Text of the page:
Will Jeff Sessions become the nation's first "constitutionalist" attorney general?
One of the main takeaways so far from the Senate confirmation hearings for Jeff Sessions, Donald Trump's nominee to be the nation's next attorney general, is that the Alabama senator has a long history of cozying up to some of the most extreme Nativist and anti-Muslim organizations of anyone in the Senate. And we've seen that extremism bubble up in the testimony, as well as his record of attempting to prosecute people who assist blacks in exercising their civil rights.
There is one dimension further to all this -- namely, Sessions' dalliance with far-right "constitutionalists" organized under the banner of local law enforcement, the Constitutional Sheriffs and Peace Officers Association. It certainly raises the question of whether the nation's No. 1 law-enforcement officer will be sympathetic to the extremist beliefs advocated by the CSPOA.
Sessions, along with Louisiana Sen. David Vitter and Tennessee Rep. Marsha Blackburn, all Republicans, participated in a meeting on Dec. 10, 2014, organized under the auspices of Sessions' office with a group of county sheriffs from around the country who were demanding tougher action on immigration and border security.
The focus of the event was to stand in protest of President Obama’s executive action, taken after years of congressional inaction, to offer temporary legal status to undocumented immigrants who have been in the country for at least five years and whose children were born here and are U.S. citizens, provided they pass a background check and pay taxes.
One of the primary presences at the gathering was the CSPOA and its president, former Arizona sheriff Richard Mack. Mack's organization preaches the far-right theory, derived from the racist Posse Comitatus belief system, that the nation's county sheriffs actually constitute the primary law-enforcement officers of the land, rendering them capable of overturning and/or ignoring federal laws and dictates.
Originally billed in the National Review as a “massive gathering” of sheriffs from around the nation to protest immigration, the event was organized by two sheriffs who are active leaders in Mack’s CSPOA; Mack himself insisted he only was present as an invitee, not an organizer. Most of the sheriffs who participated, though not all, are active CSPOA members.
Mack himself is closely associated with Cliven Bundy and his sons and associates, who led armed standoffs with federal law-enforcement officers in two separate incidents -- in April 2014 in Bunkerville, Nev., and in January 2016 at the Malheur National Wildlife Refuge in eastern Oregon. Mack was present at each of those standoffs vocally supporting the "constitutionalist" cause that fueled the confrontations.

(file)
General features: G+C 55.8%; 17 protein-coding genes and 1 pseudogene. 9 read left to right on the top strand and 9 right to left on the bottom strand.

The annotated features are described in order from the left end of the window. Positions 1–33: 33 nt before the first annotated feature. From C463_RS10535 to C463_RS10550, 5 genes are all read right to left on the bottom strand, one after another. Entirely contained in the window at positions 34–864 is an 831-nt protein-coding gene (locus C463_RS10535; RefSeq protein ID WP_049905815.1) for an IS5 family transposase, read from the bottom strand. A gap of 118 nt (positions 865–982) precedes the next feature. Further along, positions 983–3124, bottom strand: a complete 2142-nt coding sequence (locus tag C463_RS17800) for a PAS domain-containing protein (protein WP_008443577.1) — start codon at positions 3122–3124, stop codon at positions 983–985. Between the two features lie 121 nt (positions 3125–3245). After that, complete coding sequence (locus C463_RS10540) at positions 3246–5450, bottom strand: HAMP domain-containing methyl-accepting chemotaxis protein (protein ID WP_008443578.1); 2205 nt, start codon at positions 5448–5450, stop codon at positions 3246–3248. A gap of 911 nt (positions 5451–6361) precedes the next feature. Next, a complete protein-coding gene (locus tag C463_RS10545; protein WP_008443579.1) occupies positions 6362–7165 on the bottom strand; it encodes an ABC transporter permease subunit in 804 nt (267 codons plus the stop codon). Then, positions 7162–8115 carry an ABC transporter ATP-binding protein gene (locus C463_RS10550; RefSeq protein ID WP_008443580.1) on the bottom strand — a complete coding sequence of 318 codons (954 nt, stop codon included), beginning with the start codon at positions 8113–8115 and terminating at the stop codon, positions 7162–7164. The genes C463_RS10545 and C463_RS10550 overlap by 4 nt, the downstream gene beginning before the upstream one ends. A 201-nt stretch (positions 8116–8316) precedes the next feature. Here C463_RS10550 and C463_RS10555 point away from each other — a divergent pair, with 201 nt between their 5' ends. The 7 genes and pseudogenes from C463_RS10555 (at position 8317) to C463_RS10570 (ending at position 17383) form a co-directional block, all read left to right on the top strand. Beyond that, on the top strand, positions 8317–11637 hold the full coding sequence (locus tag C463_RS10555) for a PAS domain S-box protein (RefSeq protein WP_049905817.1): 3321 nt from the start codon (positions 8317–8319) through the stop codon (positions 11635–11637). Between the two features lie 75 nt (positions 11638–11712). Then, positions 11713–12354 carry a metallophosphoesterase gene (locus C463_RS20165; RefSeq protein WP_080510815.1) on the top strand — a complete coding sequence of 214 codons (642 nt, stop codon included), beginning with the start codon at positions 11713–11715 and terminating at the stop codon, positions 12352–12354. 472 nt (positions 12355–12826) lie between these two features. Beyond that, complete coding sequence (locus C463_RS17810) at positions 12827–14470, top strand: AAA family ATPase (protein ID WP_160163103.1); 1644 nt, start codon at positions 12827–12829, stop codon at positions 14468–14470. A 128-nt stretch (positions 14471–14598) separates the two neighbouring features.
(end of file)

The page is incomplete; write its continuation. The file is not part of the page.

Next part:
The extremism engendered by the CSPOA and its sheriffs was reflected in the crowd of "Patriot" supporters who gathered in Washington on the same day as the meeting with Sessions. Before the meeting took place, these supporters held a protest outside the White House that quickly devolved into an ugly mob demanding that President Obama be lynched. The protest and the meetings afterward were videotaped by Patriot figure Blaine Cooper, who later was arrested and convicted as part of the Malheur takeover gang.
One protester in particular — a bearded man toting an American flag — seemed especially intent on seeing Obama hung.
“Hang the lying Kenyan traitor terrorist piece of shit,” he shouted at one point. “He’s a traitor! Hang him!” The same man kept shouting variations of this throughout the protest.
At one point, he was joined by another protester, who remarked: “We got room.”
“There’s plenty of trees in the front yard,” said the first man. “Oh yeah, plenty of trees. There’s a fine one right there.”
“He wouldn’t be the first one hung from one of them trees.”
“We used to run them out on a rail or fire up the bad ones. Whatever happened to them good old days?”
“You know what the punishment for high treason is,” chimed in the man carrying the livestream camera.
“Written into the constitution by our founding fathers,” said the bearded man. “Death. Death.”
“By hanging,” said the cameraman.
“Upon apprehension,” said the bearded man. “You don’t snap his neck – you watch him choke to death.”
“You slowly lower him down to where his feet are almost touching the ground,” said the other protester.
When a large wood chipper drove past the scene, one of the protesters remarked: “Hey, a wood chipper! That gives me an idea” – suggesting he would like to run the president through the machine.
Afterward, this same group of protesters gathered in the Senate building, outside the meeting hall where the gathering took place, while the participants held a press conference with credentialed media.
Sessions used the gathering to attack Obama's immigration policies. Obama's executive action “is taking jobs and benefits directly from struggling American lawful immigrants and our native-born,” Sessions said. “A government must serve its own citizens."
When the press conference had finished, the participants were swarmed by the sheriffs’ supporters in the foyer, who cheered loudly as they exited and swarmed Sessions to express their admiration
“We love you, God bless you,” one said. “Thank you for all your work in the Senate, and thank you for all of this – fighting Obama tooth and nail.”
Sessions beamed and thanked the woman.